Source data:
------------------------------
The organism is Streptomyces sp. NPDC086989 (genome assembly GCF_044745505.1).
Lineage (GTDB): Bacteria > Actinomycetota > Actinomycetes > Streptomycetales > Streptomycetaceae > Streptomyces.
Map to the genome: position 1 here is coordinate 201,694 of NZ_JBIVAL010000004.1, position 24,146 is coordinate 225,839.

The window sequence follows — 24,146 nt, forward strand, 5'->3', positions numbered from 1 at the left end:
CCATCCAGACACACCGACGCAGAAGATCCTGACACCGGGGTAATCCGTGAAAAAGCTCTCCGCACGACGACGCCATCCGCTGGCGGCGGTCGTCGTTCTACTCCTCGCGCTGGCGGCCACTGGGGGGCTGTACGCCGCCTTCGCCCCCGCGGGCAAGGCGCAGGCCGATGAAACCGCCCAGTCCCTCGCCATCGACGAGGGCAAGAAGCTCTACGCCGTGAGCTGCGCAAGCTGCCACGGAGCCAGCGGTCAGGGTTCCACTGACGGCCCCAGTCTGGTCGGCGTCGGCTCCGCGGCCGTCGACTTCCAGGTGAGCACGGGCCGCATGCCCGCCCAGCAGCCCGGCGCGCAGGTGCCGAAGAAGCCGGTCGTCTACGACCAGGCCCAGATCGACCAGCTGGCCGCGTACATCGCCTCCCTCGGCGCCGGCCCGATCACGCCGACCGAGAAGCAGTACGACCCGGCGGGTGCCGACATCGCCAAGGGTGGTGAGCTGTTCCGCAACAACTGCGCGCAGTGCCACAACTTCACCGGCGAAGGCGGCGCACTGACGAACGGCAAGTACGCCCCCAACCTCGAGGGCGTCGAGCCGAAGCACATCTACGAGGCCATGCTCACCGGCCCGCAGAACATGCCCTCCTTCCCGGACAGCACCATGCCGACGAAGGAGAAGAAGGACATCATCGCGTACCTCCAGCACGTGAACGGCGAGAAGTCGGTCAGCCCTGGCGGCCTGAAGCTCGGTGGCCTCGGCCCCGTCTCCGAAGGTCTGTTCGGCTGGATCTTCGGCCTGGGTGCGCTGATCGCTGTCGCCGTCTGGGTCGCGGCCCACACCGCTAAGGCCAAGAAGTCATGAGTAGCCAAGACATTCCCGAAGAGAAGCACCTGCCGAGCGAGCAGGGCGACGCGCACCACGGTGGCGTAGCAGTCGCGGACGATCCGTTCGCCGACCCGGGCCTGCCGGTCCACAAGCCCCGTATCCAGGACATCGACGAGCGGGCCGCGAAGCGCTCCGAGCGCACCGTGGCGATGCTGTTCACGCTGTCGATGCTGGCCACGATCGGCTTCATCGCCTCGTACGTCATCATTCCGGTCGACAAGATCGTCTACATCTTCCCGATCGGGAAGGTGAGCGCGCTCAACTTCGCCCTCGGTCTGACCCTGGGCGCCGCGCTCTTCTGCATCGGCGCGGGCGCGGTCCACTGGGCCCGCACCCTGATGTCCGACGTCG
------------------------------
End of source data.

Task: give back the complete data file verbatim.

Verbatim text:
The organism is Streptomyces sp. NPDC086989 (genome assembly GCF_044745505.1).
Lineage (GTDB): Bacteria > Actinomycetota > Actinomycetes > Streptomycetales > Streptomycetaceae > Streptomyces.
Map to the genome: position 1 here is coordinate 201,694 of NZ_JBIVAL010000004.1, position 24,146 is coordinate 225,839.

The window sequence follows — 24,146 nt, forward strand, 5'->3', positions numbered from 1 at the left end:
CCATCCAGACACACCGACGCAGAAGATCCTGACACCGGGGTAATCCGTGAAAAAGCTCTCCGCACGACGACGCCATCCGCTGGCGGCGGTCGTCGTTCTACTCCTCGCGCTGGCGGCCACTGGGGGGCTGTACGCCGCCTTCGCCCCCGCGGGCAAGGCGCAGGCCGATGAAACCGCCCAGTCCCTCGCCATCGACGAGGGCAAGAAGCTCTACGCCGTGAGCTGCGCAAGCTGCCACGGAGCCAGCGGTCAGGGTTCCACTGACGGCCCCAGTCTGGTCGGCGTCGGCTCCGCGGCCGTCGACTTCCAGGTGAGCACGGGCCGCATGCCCGCCCAGCAGCCCGGCGCGCAGGTGCCGAAGAAGCCGGTCGTCTACGACCAGGCCCAGATCGACCAGCTGGCCGCGTACATCGCCTCCCTCGGCGCCGGCCCGATCACGCCGACCGAGAAGCAGTACGACCCGGCGGGTGCCGACATCGCCAAGGGTGGTGAGCTGTTCCGCAACAACTGCGCGCAGTGCCACAACTTCACCGGCGAAGGCGGCGCACTGACGAACGGCAAGTACGCCCCCAACCTCGAGGGCGTCGAGCCGAAGCACATCTACGAGGCCATGCTCACCGGCCCGCAGAACATGCCCTCCTTCCCGGACAGCACCATGCCGACGAAGGAGAAGAAGGACATCATCGCGTACCTCCAGCACGTGAACGGCGAGAAGTCGGTCAGCCCTGGCGGCCTGAAGCTCGGTGGCCTCGGCCCCGTCTCCGAAGGTCTGTTCGGCTGGATCTTCGGCCTGGGTGCGCTGATCGCTGTCGCCGTCTGGGTCGCGGCCCACACCGCTAAGGCCAAGAAGTCATGAGTAGCCAAGACATTCCCGAAGAGAAGCACCTGCCGAGCGAGCAGGGCGACGCGCACCACGGTGGCGTAGCAGTCGCGGACGATCCGTTCGCCGACCCGGGCCTGCCGGTCCACAAGCCCCGTATCCAGGACATCGACGAGCGGGCCGCGAAGCGCTCCGAGCGCACCGTGGCGATGCTGTTCACGCTGTCGATGCTGGCCACGATCGGCTTCATCGCCTCGTACGTCATCATTCCGGTCGACAAGATCGTCTACATCTTCCCGATCGGGAAGGTGAGCGCGCTCAACTTCGCCCTCGGTCTGACCCTGGGCGCCGCGCTCTTCTGCATCGGCGCGGGCGCGGTCCACTGGGCCCGCACCCTGATGTCCGACGTCG